Too Much Future is consistent with the formal and conceptual qualities of your past drawing practice, but did you change your approach in any way knowing that it would be so public-facing?
Not at all. It started out as a small drawing as part of “Future Base,” a twenty-drawing series for the Shanghai Biennale in 2016. After the Whitney invited me to contribute, I re-drew it on a slightly different size paper so that it would fit the billboard format.
Something that I’ve always loved in your drawings is that they are visually very accessible, but also reminiscent of codes, ciphers. Do you see a play between accessibility and puzzles in your work?
People often think there are ciphers in my drawings, but people don’t really consider musical notations codes, do they?
Oh, right—that makes sense!
It’s very similar to ASL gloss; it’s a technical writing system used to record signs on paper. Sometimes I use their notation style, but not too much because I wouldn’t want the viewer to find that experience too specific or closed.
Related then, I suppose, are the seemingly simple works you presented for the Rubin Museum’s group exhibition “The World is Sound.” Their titles are written directly upon the drawing, as if labeling a classification chart or a score. Below the titles are repetitive letter patterns of p and f, the dynamic indications in musical notation for piano (soft) and forte (loud), respectively. To me, these allude to the spectrum of possible individual interpretations of language and the subjective mechanics of sound. Are these drawings prompts, or stand-ins for actions?
I like how you described these drawings. Yes, to prompts. Because inside my head, I see a musical note walking through the lines of dynamics, from the beginning to the end. It’s like going through all different moods in one pace. I think it’s loosely based on my relationship with sign language interpreters. My voice (musical note) being facilitated by interpreters (dynamics).
Is your drawing practice foundational to your sound work? Meaning, do sound pieces begin as scores or are they more intuitive? Perhaps it’s a bit of both?
Honestly, I had to monetize my practice somehow.
Ha! Thank you for being so candid.
Sure! I focused on making tons and tons of drawings. Then, they slowly became part of my practice. My general ideas usually start as non-scores.
What can you tell me about the concept of “acousmatic” sounds? They were essential to your fall 2017 exhibition of ceramics works and drawings at Dartmouth College’s Hood Museum of Art.
This also relates to my relationship with interpreters. "Acousmatic" means how sound becomes an independent “object,” functioning without considering its origins—sometimes unidentifiable to the listeners. When I first learned this term, it made me think of my interpreters and how incredibly skilled they are because they often don’t turn their heads when there are new sound sources. They just point to them without looking. In a way, it is acousmatic but when they sign, sounds become “visible” again. I was wondering what it should be called, like “post-acousmatic,” or “anti-acousmatic”? So, I looked up the list of prefixes and decided to make a list of selected prefixes, write down my associations to each one, and make clay sculptures.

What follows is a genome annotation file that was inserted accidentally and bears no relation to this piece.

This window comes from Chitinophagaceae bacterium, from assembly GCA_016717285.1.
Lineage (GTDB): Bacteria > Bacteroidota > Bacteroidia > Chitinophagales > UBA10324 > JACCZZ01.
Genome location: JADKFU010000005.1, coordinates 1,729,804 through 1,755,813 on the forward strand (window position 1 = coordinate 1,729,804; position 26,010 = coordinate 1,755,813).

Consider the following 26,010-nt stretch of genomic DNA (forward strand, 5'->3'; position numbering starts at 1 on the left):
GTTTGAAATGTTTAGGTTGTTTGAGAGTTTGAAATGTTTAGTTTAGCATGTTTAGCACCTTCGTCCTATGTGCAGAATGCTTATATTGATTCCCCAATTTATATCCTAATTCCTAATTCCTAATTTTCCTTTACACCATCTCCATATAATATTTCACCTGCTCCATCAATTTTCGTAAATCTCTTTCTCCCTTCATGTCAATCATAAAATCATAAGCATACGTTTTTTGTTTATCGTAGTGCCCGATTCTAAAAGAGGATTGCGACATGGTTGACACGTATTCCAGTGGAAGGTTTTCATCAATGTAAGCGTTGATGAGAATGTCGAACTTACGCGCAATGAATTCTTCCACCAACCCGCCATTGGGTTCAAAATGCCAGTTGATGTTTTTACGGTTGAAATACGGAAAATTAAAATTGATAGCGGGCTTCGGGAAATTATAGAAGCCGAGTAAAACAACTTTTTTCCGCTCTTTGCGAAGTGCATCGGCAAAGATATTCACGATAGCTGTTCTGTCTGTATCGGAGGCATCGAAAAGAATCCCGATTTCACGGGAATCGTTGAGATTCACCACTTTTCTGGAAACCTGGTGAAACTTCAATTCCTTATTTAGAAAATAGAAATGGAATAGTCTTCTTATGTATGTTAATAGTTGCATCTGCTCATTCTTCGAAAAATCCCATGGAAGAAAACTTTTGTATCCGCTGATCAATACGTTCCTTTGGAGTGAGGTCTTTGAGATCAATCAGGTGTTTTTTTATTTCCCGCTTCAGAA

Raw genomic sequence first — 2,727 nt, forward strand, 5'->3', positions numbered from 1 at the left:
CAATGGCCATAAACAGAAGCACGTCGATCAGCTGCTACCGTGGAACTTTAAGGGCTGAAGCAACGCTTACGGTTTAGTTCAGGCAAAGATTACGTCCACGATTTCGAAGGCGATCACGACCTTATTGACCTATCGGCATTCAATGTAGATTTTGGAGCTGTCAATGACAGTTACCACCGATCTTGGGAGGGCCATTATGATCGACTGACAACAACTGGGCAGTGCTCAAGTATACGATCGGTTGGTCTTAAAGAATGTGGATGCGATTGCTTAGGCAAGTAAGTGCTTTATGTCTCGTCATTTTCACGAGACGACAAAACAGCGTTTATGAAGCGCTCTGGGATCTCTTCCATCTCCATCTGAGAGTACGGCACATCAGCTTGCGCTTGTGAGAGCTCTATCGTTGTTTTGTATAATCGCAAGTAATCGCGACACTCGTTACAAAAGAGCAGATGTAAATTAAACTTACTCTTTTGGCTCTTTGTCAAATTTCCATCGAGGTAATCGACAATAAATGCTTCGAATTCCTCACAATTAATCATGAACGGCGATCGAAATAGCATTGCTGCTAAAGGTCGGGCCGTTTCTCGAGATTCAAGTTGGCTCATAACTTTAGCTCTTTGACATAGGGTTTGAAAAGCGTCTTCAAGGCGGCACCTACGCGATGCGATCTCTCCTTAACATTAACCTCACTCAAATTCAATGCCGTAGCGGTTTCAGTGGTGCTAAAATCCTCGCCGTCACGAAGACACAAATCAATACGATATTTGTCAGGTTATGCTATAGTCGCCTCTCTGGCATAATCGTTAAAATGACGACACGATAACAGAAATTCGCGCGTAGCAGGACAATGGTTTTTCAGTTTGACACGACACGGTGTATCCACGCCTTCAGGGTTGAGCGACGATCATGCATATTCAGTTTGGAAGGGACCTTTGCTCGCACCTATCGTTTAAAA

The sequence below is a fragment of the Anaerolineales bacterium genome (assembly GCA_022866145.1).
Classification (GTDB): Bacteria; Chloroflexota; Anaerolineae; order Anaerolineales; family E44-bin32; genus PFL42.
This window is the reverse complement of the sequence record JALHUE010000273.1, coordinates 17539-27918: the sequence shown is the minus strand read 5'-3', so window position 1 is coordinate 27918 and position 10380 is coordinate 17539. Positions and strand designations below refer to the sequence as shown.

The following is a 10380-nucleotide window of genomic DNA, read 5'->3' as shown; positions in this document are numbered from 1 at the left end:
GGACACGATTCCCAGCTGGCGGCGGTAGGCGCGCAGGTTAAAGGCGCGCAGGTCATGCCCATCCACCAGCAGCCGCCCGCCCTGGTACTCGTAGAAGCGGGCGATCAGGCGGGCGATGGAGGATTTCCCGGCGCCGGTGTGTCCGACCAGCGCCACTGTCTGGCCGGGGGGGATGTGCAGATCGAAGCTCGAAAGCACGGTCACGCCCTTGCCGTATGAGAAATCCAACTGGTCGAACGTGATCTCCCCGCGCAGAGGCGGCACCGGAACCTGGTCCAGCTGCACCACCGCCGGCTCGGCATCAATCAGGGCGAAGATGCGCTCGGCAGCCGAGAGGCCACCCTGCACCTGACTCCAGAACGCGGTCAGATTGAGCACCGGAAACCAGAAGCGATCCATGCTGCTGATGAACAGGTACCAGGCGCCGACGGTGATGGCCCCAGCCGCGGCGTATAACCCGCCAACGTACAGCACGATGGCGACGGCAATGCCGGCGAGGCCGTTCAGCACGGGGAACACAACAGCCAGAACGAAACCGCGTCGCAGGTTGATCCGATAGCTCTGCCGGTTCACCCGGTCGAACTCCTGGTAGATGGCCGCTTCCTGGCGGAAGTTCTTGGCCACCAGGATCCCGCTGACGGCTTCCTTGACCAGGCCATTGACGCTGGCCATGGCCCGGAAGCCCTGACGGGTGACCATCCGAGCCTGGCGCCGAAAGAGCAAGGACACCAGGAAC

For example, scrib- means “write/written” and I often get invited to do radio interviews—which I find quite funny—and there’s almost always been a bit of tension when I've asked them to transcribe so that my deaf friends can access my interviews. Mostly, this happens because of small budgets or time issues.
For Scrib-Acousmatic I made an antenna and that’s one of my favorite sculptures. I used clay because it’s like cementing sounds and it’s really, really, really nice working with my hands, especially after years of working with straight up sound and little else… Well, drawing is one thing, but not entirely...
Could some of your drawings be thought of as an inverse to “acousmatic” sounds, where the source or architecture is visible but the sound is not perceived?
So Lawrence Weiner-esque.
OMG. I feel attacked. Ha ha. Going back to Too Much Future, in describing it, the Whitney says, “[T]he same unpredictability that can make the future a source of anxiety can also create a sense of optimism.” Maintaining optimism presently can feel almost Sisyphean. Do you have any tips for doing so?
MAKE BABIES. The political situation made me utterly sad and anxious until my baby came out. Now, I’m way too busy to think about that dick. He doesn’t deserve my attention.
One last thing: I know that you enjoy reading recipes, even if you have no intention of ever preparing the meal. I like to this that this relates a bit to your drawings. Could you share any that you like as a type of score?
Christine Sun Kim's Too Much Future is currently on view on the High Line across from the Whitney Museum of American Art in New York, NY.